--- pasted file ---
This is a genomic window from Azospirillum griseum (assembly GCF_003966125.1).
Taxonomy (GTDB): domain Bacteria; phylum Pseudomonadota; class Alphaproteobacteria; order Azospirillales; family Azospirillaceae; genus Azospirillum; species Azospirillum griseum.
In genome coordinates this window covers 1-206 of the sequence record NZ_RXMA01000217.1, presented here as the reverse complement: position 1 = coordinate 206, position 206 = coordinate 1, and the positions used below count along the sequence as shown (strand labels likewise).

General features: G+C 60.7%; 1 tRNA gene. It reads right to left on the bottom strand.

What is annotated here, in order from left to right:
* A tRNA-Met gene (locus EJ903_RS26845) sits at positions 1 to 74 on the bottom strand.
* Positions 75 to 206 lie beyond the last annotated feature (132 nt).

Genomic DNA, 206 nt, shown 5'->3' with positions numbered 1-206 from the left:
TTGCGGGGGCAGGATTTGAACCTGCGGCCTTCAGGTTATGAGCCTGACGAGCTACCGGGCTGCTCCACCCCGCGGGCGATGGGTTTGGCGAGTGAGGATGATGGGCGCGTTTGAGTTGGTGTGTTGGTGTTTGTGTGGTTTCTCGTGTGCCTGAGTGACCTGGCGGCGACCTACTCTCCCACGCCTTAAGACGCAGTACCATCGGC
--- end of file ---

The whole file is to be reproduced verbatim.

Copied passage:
This is a genomic window from Azospirillum griseum (assembly GCF_003966125.1).
Taxonomy (GTDB): domain Bacteria; phylum Pseudomonadota; class Alphaproteobacteria; order Azospirillales; family Azospirillaceae; genus Azospirillum; species Azospirillum griseum.
In genome coordinates this window covers 1-206 of the sequence record NZ_RXMA01000217.1, presented here as the reverse complement: position 1 = coordinate 206, position 206 = coordinate 1, and the positions used below count along the sequence as shown (strand labels likewise).

General features: G+C 60.7%; 1 tRNA gene. It reads right to left on the bottom strand.

What is annotated here, in order from left to right:
* A tRNA-Met gene (locus EJ903_RS26845) sits at positions 1 to 74 on the bottom strand.
* Positions 75 to 206 lie beyond the last annotated feature (132 nt).

Genomic DNA, 206 nt, shown 5'->3' with positions numbered 1-206 from the left:
TTGCGGGGGCAGGATTTGAACCTGCGGCCTTCAGGTTATGAGCCTGACGAGCTACCGGGCTGCTCCACCCCGCGGGCGATGGGTTTGGCGAGTGAGGATGATGGGCGCGTTTGAGTTGGTGTGTTGGTGTTTGTGTGGTTTCTCGTGTGCCTGAGTGACCTGGCGGCGACCTACTCTCCCACGCCTTAAGACGCAGTACCATCGGC